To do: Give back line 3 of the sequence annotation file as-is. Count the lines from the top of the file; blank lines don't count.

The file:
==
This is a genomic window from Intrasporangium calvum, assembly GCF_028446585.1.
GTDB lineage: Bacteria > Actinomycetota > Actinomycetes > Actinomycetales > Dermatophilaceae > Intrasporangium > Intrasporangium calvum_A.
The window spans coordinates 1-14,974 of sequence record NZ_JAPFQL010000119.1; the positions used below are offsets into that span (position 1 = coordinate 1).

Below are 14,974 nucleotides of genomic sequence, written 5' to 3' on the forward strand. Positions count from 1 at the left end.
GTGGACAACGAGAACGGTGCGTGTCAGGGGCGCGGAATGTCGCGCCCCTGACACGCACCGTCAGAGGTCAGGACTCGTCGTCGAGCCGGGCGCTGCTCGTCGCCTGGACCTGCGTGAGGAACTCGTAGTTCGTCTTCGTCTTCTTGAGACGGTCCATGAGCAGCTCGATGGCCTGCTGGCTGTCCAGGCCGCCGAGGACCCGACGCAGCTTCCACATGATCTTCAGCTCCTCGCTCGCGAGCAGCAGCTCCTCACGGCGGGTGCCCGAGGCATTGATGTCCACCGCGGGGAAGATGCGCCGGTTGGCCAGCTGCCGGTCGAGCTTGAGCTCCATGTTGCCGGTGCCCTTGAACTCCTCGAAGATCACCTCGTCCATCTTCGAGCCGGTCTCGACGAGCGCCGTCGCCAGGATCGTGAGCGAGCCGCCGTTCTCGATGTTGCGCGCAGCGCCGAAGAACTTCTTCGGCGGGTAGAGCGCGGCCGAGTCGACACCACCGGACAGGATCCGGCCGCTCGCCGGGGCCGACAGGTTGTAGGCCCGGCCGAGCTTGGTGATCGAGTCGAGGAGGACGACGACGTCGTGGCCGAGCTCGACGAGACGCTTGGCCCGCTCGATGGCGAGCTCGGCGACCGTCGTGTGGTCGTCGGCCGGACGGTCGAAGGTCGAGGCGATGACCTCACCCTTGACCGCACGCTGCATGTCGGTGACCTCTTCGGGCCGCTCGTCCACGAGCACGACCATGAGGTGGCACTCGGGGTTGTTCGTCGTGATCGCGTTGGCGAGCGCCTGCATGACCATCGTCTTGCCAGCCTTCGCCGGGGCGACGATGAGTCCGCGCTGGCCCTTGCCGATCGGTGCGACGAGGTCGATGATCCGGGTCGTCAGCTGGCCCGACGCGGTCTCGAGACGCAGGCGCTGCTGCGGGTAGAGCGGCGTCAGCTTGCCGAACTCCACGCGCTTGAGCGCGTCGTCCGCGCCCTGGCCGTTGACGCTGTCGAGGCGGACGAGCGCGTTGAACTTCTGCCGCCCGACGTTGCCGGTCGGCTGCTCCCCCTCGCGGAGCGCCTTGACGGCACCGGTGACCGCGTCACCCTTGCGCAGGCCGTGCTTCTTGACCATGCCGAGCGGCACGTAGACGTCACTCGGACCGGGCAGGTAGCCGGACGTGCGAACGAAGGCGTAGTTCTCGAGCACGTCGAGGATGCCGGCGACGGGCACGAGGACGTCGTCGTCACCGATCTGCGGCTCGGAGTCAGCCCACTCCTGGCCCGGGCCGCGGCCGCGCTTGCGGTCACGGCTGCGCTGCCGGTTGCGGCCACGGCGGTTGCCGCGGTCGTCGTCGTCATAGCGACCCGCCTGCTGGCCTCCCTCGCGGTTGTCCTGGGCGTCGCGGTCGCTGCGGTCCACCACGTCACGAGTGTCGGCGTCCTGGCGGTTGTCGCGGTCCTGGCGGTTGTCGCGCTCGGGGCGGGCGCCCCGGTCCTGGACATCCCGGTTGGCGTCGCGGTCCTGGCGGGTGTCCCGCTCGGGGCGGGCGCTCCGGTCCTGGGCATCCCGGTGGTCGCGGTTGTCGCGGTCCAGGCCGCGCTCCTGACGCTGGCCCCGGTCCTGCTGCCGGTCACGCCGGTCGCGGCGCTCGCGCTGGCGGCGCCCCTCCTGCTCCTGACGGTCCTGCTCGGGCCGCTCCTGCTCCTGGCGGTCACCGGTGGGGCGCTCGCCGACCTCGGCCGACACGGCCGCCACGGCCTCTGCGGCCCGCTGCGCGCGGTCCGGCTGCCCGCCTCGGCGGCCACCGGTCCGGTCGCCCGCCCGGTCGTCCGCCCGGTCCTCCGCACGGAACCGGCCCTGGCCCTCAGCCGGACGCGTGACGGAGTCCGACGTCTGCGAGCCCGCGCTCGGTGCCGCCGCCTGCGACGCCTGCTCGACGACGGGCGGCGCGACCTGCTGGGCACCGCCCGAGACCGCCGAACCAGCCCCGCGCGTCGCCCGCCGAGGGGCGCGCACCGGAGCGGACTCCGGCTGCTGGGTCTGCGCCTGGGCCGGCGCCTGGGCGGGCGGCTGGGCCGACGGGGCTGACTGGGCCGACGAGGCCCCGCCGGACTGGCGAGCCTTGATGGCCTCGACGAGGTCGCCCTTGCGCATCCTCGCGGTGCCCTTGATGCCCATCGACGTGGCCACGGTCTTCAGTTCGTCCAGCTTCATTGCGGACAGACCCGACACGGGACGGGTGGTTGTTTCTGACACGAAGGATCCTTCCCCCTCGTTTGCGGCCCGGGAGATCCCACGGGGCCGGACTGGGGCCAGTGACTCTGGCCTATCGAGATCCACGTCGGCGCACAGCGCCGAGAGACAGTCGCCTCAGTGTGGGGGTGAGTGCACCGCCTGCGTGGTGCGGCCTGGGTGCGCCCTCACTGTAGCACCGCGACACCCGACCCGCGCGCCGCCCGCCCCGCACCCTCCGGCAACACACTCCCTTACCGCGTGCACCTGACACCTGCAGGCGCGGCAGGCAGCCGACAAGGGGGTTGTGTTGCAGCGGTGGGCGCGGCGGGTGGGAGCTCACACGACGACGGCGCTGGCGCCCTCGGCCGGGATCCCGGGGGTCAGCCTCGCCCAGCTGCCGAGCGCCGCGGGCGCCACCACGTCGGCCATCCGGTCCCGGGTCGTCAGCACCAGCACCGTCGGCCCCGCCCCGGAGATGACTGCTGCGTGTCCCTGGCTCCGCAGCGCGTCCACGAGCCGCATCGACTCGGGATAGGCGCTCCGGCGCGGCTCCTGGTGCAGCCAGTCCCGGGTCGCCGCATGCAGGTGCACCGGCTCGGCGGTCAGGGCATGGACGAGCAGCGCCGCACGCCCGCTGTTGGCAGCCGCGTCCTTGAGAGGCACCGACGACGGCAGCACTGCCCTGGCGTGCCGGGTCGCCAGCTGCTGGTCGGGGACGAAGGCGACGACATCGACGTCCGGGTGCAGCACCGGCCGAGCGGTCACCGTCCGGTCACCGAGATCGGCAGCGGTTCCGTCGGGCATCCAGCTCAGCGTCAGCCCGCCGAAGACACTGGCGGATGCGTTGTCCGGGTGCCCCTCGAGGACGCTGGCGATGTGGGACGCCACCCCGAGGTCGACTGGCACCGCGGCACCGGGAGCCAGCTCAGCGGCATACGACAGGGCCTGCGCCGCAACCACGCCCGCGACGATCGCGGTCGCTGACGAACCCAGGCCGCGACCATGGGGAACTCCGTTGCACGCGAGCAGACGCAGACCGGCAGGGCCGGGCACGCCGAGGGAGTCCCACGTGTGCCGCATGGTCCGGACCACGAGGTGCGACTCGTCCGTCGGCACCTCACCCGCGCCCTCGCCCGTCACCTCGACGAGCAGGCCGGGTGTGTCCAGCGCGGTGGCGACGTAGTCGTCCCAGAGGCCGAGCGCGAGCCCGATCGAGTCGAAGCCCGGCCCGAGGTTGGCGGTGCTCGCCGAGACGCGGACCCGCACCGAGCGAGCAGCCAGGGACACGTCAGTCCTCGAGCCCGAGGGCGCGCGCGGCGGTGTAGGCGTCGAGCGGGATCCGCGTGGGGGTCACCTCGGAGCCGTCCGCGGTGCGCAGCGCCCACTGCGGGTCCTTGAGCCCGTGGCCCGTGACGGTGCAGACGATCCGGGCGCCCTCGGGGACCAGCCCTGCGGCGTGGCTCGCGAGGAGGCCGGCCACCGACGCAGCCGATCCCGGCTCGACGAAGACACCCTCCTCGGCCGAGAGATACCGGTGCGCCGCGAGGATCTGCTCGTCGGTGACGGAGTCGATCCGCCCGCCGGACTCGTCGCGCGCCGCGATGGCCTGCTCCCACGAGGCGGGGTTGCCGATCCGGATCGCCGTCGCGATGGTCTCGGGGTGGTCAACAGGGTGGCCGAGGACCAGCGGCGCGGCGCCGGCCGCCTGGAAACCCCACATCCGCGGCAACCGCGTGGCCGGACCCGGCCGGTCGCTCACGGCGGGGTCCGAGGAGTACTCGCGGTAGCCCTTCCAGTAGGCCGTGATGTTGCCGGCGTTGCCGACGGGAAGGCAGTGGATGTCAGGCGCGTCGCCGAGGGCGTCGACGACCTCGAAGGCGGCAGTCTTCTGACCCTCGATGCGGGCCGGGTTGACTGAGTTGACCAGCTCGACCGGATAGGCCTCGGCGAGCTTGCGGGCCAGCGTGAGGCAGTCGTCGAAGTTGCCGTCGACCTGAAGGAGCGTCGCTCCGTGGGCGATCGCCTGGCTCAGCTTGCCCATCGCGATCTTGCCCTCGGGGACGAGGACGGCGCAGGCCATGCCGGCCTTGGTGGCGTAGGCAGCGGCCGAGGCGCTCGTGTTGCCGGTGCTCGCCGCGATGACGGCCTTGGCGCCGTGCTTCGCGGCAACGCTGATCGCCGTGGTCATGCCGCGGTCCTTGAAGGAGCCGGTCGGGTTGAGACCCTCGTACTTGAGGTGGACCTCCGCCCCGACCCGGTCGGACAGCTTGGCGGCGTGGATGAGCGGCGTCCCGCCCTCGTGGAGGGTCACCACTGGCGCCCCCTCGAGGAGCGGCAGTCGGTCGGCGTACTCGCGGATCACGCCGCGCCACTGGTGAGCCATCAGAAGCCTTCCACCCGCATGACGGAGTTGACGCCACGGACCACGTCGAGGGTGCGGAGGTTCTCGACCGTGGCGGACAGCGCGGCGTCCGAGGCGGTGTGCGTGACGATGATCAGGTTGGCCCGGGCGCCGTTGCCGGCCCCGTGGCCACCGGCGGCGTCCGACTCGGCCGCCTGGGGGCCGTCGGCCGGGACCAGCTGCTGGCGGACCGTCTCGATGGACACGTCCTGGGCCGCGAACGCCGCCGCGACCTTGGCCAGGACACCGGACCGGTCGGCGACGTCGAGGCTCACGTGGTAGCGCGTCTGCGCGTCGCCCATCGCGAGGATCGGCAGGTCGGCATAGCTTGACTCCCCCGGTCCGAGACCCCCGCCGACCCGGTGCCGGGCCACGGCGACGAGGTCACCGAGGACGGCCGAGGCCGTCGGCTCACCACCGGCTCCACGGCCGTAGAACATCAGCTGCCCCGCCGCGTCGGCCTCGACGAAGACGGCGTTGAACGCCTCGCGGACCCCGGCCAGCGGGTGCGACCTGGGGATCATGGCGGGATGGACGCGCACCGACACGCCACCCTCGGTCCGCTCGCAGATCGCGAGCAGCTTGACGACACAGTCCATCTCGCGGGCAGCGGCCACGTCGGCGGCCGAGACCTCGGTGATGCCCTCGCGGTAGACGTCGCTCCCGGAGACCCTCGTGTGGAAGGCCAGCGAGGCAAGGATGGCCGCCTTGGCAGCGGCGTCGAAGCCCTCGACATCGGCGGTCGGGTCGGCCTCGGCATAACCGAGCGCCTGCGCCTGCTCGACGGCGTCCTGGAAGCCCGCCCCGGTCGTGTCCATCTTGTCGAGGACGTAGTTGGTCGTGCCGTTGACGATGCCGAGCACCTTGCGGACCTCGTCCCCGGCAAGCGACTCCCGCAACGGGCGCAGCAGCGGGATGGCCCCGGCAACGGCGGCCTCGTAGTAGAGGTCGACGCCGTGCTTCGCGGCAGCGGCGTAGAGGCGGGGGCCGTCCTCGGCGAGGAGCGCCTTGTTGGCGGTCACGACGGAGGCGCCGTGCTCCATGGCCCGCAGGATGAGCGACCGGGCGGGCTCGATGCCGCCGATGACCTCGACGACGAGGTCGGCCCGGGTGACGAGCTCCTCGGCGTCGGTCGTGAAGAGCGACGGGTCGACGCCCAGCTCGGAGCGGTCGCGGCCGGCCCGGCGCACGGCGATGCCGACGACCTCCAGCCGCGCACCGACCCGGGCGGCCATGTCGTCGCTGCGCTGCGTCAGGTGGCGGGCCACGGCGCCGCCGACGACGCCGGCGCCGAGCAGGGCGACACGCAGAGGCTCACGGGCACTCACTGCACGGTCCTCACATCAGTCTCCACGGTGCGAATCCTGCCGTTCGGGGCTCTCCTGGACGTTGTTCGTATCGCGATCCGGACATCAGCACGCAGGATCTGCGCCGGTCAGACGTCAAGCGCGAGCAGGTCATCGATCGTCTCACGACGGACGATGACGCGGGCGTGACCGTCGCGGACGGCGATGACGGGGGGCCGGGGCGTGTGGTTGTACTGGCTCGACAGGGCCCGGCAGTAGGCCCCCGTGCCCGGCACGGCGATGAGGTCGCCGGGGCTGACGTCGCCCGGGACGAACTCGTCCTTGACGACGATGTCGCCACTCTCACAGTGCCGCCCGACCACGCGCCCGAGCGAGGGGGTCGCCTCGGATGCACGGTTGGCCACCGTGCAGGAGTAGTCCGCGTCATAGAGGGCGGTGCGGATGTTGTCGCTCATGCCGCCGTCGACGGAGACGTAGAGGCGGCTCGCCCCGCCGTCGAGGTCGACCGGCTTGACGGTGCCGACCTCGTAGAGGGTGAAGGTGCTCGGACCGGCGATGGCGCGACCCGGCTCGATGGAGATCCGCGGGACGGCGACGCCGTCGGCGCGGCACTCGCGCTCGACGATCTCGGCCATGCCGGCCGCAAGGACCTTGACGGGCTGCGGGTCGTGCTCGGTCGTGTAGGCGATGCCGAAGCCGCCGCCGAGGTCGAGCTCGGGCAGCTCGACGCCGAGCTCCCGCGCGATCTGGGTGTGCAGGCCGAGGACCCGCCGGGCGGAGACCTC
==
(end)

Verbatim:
The window spans coordinates 1-14,974 of sequence record NZ_JAPFQL010000119.1; the positions used below are offsets into that span (position 1 = coordinate 1).